gender role

(redirected from Gender stereotype)
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Related to Gender stereotype: Gender roles
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Noun1.gender role - the overt expression of attitudes that indicate to others the degree of your maleness or femaleness; "your gender role is the public expression of your gender identity"
role - normal or customary activity of a person in a particular social setting; "what is your role on the team?"
References in periodicals archive ?
There has been little or no research investigating whether metaphors can be associated with gender stereotypes during language processing and whether readers gender stereotype during the comprehension of sentences containing those metaphors (see Blasko, 1999 for discussion).
The results showed that for the girls, gender stereotype was significantly negatively correlated with competence belief and performance in mathematics, and significantly positively correlated with performance-avoidance goals.
The best rule of thumb is to engage in the same way you would if another protected characteristic replaced the gender stereotype.
I will rather discuss the way in which religious language and gender stereotype become visible and significant from the point of view of the above-mentioned philosophy.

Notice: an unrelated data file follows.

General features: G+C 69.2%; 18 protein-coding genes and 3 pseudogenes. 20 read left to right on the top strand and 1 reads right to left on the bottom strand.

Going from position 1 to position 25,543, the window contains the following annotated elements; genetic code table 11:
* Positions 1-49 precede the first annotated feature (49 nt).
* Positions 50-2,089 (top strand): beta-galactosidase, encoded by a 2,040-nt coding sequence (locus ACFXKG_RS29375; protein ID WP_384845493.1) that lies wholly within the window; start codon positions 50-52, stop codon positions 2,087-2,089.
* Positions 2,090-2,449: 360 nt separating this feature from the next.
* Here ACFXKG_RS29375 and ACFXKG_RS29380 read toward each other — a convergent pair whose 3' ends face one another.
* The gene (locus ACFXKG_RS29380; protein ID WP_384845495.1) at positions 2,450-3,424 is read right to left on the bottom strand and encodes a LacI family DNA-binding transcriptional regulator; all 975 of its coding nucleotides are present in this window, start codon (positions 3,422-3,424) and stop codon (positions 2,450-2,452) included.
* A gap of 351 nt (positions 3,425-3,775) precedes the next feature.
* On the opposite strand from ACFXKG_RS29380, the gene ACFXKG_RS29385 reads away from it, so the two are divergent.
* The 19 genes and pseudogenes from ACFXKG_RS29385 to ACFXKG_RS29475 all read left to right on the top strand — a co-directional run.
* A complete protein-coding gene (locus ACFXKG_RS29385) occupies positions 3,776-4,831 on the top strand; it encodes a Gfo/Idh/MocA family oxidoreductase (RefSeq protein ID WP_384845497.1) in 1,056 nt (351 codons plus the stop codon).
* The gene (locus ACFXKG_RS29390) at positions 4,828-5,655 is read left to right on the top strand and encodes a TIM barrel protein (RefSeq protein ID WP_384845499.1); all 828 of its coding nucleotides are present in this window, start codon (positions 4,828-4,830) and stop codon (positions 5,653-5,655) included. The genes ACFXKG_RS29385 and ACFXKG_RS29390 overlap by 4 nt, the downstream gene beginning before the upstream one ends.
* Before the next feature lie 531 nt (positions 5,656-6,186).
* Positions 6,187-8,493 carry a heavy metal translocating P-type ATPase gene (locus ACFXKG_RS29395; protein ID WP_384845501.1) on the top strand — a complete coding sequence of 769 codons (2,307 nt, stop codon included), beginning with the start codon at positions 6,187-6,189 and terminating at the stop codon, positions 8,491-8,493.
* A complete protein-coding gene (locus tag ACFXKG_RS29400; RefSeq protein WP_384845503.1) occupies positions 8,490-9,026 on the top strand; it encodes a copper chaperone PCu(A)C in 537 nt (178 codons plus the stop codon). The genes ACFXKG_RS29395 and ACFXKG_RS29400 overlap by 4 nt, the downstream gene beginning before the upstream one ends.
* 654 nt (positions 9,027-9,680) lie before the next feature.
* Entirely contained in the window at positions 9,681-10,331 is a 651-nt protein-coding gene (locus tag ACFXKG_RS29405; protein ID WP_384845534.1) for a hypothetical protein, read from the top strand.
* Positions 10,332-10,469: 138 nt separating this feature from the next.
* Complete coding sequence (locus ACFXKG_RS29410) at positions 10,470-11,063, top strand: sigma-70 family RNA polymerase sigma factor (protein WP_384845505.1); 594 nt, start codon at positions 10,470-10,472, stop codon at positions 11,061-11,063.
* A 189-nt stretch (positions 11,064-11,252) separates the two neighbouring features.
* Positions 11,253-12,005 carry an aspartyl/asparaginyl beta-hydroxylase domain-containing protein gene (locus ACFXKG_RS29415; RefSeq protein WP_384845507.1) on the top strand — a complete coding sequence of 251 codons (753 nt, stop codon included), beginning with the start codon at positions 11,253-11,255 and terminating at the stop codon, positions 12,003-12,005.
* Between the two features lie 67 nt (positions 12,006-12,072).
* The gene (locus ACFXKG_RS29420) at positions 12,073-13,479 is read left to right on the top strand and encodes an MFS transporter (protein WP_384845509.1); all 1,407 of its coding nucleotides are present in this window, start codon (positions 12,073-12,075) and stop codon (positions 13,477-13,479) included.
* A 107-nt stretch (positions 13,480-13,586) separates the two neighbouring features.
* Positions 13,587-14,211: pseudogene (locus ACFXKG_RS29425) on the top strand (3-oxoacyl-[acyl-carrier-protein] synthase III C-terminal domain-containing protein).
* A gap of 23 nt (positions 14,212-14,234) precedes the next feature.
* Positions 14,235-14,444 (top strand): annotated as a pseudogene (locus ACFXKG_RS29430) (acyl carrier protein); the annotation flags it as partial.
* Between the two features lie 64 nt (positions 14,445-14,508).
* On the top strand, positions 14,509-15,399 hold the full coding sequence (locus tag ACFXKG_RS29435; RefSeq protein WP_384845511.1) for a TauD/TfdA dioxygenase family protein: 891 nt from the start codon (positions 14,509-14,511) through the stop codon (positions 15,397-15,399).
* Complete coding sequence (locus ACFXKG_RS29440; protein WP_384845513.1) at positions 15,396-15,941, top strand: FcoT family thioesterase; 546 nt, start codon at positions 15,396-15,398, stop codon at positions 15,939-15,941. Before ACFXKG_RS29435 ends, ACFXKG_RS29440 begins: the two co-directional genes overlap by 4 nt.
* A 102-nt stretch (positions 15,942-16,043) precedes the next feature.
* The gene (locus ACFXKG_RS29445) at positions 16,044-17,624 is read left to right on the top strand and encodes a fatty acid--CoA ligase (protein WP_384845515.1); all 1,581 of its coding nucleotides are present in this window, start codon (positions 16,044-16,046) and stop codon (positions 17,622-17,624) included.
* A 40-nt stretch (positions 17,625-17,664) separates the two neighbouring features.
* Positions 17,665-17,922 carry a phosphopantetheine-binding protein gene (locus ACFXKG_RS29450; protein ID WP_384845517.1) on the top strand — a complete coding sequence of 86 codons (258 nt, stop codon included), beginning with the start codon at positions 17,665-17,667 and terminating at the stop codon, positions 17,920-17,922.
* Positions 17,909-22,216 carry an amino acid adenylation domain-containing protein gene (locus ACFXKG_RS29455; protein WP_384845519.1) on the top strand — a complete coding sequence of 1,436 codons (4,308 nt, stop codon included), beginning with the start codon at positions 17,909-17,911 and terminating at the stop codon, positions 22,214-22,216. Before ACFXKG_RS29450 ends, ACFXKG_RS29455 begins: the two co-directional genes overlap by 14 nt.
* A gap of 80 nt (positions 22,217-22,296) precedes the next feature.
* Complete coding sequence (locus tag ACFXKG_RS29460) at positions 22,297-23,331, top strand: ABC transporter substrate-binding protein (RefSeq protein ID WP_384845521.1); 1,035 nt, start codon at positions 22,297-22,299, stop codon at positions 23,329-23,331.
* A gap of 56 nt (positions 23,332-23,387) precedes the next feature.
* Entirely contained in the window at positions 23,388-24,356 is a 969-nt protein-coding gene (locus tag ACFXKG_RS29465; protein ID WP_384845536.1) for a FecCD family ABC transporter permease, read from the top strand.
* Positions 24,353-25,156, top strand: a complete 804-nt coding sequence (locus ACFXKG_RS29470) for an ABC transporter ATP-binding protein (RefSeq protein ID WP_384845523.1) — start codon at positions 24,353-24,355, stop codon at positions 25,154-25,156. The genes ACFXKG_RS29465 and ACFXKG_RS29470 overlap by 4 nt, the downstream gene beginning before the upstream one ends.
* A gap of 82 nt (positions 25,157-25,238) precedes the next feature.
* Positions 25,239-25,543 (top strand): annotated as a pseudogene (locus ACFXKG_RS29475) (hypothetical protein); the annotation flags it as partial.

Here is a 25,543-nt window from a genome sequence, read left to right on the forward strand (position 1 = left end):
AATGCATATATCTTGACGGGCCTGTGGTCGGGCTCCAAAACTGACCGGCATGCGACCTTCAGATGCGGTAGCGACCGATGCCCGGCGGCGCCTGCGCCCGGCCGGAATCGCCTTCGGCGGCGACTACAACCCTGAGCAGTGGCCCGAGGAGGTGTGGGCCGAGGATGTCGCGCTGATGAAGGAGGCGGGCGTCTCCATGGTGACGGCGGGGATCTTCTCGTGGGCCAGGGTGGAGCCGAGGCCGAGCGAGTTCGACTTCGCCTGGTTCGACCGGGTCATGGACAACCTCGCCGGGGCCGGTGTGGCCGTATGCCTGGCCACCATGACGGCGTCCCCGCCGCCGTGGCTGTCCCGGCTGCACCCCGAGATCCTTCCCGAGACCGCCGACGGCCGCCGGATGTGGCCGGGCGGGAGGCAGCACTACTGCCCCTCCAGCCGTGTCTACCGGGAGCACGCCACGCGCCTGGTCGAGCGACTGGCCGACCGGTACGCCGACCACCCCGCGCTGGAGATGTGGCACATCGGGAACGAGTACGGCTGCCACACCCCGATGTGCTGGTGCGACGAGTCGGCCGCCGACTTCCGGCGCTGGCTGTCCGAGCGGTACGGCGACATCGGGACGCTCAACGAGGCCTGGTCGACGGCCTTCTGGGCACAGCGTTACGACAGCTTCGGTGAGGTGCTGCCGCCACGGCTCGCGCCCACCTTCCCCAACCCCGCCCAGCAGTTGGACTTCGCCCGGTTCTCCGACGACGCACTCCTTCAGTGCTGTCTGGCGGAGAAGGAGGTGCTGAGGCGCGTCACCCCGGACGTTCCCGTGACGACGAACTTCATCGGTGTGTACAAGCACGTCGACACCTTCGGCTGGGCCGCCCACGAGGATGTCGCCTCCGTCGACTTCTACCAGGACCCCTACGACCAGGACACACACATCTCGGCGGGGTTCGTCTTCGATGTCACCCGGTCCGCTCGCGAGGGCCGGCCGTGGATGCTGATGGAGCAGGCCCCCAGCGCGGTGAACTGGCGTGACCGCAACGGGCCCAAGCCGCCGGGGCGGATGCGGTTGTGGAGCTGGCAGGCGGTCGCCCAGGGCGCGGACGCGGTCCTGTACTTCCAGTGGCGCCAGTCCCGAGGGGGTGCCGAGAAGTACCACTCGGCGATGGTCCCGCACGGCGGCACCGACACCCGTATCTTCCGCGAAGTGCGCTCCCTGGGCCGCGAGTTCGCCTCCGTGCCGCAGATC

Therefore, gender stereotype, which refers to a stable image and unchanged understanding of genders, exists among consumer market.
1) Consistent with the evidence of a gender difference in risk aversion, Ball, Eckel, and Heracleous (2010), Daruvala (2007), Eckel and Grossman (2008, EG hereafter), Grossman and Lugovskyy (2011), and Siegrist, Cvetkovich, and Gutscher (2002) report evidence suggesting that women are perceived to be more risk averse than men; when predicting the risk choices of others, experiment subjects apply the gender stereotype.
Importantly, the interpersonal (cooperation) or intergroup (competition) context is assumed to critically influence the gender stereotype activation pattern.
Thus, individual differences in subscription of stereotypical beliefs are likely to moderate responses to gender stereotype activation (Lepore and Brown, 1997).
concerns are based on a gender stereotype, namely, that athletes need to
Supreme Court precedent holding that a woman who was denied partnership in an accounting firm because she did not match a gender stereotype could sue under Title VII.
The foregoing discussion suggests, then, that in some service settings either a server gender stereotype or in-group bias/homophily may exist and influence evaluations of service quality depending on whether the service provider is a male or a female.